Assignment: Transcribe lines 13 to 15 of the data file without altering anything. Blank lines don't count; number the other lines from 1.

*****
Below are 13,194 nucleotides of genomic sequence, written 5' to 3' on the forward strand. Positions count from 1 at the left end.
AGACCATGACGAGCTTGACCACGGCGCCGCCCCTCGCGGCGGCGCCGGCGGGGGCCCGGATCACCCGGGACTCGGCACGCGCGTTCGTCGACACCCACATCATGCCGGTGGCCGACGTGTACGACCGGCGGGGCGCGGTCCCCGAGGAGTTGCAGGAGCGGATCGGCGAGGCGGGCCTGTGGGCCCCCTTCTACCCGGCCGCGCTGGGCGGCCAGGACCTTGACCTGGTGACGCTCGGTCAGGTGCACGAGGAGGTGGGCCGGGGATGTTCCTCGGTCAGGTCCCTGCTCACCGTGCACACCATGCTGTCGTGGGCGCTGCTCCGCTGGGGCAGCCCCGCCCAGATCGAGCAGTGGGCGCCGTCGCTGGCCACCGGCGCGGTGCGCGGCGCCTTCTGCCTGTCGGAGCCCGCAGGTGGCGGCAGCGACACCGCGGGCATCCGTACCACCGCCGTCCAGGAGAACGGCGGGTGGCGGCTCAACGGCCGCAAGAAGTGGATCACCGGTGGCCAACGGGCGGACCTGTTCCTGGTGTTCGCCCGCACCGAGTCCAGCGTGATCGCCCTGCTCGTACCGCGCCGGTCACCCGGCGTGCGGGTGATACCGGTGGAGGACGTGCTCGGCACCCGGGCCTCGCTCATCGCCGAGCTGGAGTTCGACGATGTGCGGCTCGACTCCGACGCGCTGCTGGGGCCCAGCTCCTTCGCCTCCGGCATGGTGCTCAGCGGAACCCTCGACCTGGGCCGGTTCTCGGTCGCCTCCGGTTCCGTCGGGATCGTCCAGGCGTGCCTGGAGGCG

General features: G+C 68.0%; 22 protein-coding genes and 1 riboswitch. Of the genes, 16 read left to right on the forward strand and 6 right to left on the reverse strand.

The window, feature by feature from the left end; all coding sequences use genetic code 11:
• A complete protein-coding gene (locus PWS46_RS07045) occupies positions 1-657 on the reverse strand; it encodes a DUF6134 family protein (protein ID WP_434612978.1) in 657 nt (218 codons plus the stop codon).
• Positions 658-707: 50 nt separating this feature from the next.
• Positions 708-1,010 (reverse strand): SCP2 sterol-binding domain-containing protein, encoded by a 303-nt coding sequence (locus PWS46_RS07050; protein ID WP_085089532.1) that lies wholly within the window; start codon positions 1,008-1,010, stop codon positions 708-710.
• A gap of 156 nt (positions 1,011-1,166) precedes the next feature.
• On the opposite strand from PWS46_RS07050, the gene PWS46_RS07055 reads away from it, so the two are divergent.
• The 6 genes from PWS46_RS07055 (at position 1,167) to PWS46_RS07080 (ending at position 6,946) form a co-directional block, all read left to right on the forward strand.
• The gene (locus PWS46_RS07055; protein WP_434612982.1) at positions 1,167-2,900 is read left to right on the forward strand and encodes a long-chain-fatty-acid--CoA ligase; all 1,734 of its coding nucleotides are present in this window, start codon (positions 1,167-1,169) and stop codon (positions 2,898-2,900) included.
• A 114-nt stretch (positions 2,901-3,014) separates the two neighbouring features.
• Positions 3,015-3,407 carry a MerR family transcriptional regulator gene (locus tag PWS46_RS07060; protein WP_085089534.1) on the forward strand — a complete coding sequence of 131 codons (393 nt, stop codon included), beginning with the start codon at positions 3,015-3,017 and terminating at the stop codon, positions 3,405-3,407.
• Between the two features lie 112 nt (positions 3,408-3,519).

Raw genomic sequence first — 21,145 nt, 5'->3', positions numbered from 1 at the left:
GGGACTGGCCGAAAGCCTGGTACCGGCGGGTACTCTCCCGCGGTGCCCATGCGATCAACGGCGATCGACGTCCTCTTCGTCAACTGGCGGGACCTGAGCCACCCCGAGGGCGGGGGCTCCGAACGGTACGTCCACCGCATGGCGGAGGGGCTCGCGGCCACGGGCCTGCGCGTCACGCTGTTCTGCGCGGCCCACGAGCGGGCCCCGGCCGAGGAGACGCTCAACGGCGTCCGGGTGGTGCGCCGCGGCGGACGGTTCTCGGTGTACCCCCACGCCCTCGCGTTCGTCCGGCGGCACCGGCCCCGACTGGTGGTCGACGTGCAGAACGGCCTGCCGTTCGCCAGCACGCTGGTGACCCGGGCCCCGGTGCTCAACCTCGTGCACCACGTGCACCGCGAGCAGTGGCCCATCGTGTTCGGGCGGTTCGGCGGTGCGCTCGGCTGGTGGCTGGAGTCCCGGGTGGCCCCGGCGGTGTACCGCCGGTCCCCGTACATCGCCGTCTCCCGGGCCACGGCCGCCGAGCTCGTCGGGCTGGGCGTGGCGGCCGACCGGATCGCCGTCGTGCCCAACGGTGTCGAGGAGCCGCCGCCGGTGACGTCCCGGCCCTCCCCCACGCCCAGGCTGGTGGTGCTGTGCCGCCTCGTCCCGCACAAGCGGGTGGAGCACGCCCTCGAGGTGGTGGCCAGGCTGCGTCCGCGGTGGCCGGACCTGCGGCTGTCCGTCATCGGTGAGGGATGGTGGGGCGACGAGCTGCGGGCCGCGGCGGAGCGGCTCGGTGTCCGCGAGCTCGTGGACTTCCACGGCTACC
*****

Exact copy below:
• Positions 3,015-3,407 carry a MerR family transcriptional regulator gene (locus tag PWS46_RS07060; protein WP_085089534.1) on the forward strand — a complete coding sequence of 131 codons (393 nt, stop codon included), beginning with the start codon at positions 3,015-3,017 and terminating at the stop codon, positions 3,405-3,407.
• Between the two features lie 112 nt (positions 3,408-3,519).

Raw genomic sequence first — 21,145 nt, 5'->3', positions numbered from 1 at the left: